What Is a PCM in the Engine?by Ty Arthur
Although cars and trucks are usually thought of as only mechanical devices, they also have many different electronic parts that resemble a personal computer more than a vehicle. Almost every vehicle built from the early 1990's onward contains a small component called a powertrain control module (PCM) that electronically controls parts and runs diagnostic tests.
A powertrain control module is a printed circuit board computer housed in a heavy duty case that can withstand the extremes of temperatures normally experienced inside a vehicle's engine. The module constantly sends electronic signals to all of the different components in the engine, and tests the temperature and airflow around them, to check on the status of their operation. When a component is not working properly, the module turns on the "check engine light" on your vehicle's dashboard.
The control module examines the camshaft, coolant levels, crankshaft, ignition and valve timing, air intake and the turbocharger components in a car. It automatically regulates the ratio of air to fuel used in the engine and controls the idle speed so that the vehicle operates at peak performance levels. The module also works in conjunction with the catalytic converter to reduce the amount of pollutants expelled with the engine's exhaust and maintains the speed of the vehicle when the "cruise control" feature is turned on.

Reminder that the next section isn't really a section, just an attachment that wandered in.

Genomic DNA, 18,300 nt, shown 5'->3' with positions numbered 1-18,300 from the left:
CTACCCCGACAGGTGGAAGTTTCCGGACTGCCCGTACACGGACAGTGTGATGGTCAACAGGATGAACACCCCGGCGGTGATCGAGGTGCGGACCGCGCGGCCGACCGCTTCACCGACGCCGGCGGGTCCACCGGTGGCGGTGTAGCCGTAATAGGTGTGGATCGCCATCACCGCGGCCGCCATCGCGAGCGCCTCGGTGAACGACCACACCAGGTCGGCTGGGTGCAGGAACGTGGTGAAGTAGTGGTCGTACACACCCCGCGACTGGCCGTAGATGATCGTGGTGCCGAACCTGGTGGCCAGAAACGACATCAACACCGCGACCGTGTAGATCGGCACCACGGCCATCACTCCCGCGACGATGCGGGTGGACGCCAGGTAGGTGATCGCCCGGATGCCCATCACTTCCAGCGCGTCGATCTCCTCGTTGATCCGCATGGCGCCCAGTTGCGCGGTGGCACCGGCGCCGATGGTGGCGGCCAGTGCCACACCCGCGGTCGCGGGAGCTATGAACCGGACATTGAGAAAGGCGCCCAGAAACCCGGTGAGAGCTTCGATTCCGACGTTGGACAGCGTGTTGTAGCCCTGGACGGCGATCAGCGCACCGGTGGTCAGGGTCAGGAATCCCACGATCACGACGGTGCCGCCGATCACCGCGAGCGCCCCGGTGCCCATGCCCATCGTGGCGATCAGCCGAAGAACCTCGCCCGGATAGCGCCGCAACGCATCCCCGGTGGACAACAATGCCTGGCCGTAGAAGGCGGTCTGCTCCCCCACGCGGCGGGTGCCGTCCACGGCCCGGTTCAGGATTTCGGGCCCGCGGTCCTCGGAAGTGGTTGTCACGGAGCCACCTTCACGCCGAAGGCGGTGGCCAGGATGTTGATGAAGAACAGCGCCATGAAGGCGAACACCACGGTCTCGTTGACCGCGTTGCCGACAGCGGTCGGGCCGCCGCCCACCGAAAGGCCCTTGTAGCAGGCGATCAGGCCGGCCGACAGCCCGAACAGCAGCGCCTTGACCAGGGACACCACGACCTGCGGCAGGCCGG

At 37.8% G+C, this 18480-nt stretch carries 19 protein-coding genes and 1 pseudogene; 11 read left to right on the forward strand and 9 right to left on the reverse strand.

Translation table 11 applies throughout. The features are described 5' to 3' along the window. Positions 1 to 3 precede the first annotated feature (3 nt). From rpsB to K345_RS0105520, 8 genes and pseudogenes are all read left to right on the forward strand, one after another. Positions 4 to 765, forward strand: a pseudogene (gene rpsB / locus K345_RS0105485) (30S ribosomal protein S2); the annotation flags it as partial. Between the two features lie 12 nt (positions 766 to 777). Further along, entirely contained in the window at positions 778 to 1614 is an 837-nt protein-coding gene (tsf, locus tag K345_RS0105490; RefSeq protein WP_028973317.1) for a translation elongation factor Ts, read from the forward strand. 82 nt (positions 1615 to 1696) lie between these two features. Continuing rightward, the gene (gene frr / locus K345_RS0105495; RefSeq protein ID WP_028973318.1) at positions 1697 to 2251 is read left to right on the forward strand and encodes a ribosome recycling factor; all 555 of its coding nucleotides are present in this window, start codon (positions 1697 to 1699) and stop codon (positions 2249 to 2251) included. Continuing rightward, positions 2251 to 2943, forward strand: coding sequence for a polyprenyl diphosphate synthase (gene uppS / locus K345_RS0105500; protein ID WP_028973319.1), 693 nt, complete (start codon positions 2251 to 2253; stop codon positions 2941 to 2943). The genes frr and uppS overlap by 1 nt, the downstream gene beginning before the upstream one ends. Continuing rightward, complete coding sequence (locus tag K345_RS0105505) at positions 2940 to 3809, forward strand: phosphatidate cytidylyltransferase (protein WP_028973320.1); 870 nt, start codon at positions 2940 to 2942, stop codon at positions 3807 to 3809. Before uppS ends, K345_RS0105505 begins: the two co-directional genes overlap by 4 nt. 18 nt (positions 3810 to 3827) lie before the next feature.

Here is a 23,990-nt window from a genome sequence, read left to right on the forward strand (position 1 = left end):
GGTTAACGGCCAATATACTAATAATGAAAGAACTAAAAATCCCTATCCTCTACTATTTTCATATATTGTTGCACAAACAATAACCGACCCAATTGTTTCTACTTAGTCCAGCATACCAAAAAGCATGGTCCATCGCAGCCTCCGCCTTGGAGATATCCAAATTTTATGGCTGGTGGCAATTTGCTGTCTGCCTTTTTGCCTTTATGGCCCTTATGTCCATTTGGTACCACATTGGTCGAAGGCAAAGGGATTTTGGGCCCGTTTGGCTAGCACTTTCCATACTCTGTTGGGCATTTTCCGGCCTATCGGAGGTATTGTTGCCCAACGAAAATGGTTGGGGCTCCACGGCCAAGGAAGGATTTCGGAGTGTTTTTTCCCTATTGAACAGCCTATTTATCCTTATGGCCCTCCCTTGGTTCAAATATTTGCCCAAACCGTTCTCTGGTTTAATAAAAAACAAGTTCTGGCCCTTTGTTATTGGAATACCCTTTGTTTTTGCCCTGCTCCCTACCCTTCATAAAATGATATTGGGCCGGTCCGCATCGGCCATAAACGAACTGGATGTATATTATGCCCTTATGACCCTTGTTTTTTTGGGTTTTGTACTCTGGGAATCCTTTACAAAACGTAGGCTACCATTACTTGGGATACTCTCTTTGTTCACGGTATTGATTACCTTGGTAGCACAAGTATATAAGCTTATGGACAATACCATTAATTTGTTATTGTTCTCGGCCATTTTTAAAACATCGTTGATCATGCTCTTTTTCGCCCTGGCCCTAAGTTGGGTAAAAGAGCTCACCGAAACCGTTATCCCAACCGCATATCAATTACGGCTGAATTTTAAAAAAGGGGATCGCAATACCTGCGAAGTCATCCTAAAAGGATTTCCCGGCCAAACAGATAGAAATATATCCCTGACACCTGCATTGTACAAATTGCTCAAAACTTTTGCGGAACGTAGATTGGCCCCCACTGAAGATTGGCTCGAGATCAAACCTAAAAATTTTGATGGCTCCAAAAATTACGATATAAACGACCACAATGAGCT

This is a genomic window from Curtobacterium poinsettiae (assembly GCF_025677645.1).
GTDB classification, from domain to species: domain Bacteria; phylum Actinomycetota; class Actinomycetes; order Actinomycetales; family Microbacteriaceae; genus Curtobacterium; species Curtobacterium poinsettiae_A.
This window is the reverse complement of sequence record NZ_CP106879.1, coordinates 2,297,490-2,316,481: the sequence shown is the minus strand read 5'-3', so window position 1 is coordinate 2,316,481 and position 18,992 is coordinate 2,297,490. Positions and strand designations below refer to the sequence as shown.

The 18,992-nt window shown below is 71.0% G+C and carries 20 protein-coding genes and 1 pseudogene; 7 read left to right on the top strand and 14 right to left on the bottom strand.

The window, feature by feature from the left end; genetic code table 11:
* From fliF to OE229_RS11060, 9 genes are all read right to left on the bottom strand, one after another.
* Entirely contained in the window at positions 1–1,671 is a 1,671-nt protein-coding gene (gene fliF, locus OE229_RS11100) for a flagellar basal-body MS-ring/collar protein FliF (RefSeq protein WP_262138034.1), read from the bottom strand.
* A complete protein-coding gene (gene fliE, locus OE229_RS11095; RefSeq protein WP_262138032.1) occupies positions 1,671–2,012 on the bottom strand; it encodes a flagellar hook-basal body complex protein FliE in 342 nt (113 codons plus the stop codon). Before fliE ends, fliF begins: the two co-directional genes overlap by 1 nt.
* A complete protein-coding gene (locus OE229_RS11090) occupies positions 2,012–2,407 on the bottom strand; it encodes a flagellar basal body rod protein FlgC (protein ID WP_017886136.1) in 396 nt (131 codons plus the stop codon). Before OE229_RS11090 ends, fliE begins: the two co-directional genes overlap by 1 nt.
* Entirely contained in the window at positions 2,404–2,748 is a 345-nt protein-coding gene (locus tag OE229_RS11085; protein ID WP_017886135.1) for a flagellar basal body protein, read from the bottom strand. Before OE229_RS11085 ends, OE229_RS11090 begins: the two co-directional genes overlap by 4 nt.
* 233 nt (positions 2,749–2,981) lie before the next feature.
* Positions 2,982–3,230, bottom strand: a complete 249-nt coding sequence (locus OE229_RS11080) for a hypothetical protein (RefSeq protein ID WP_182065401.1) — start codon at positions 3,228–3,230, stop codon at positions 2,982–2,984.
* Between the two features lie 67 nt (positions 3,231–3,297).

All powertrain control modules generate a specific diagnostic code based on the vehicle component that isn't working that can then be read by an electronic diagnostic tool used by mechanics. Reading the code makes diagnosing a vehicle's problem much easier than trial and error replacement of parts. As an extra benefit some modules can be re-programmed when new components are added to maximize efficiency or give performance increases.
Different makes and models of cars produced in different years may have separate kinds of connectors to plug into a diagnostic reading tool, although the connectors are almost always found in the same spot below the dashboard on the driver's side. Each model of powertrain control module will also have a different amount of memory to store previous diagnostic codes before old ones are erased to make room for new ones.
In cold temperatures, the powertrain control module executes a predetermined set of basic instructions until the engine raises to its normal temperature range, at which point the module then switches back to normal operation. The module also cannot work when the battery is disconnected and all codes will be deleted from its memory if the battery remains disconnected for more than 10 minutes. A module does not have a code to indicate when it is experiencing a problem, so the best indicator of a module failure is if it begins to produce codes for components that aren't malfunctioning.
Ty Arthur has been writing technical and entertainment-related articles for a variety of online sources since 2008. His articles have appeared on Metalunderground.com and many other websites. Arthur attended the Great Falls College of Technology and studied both computer science and creative writing.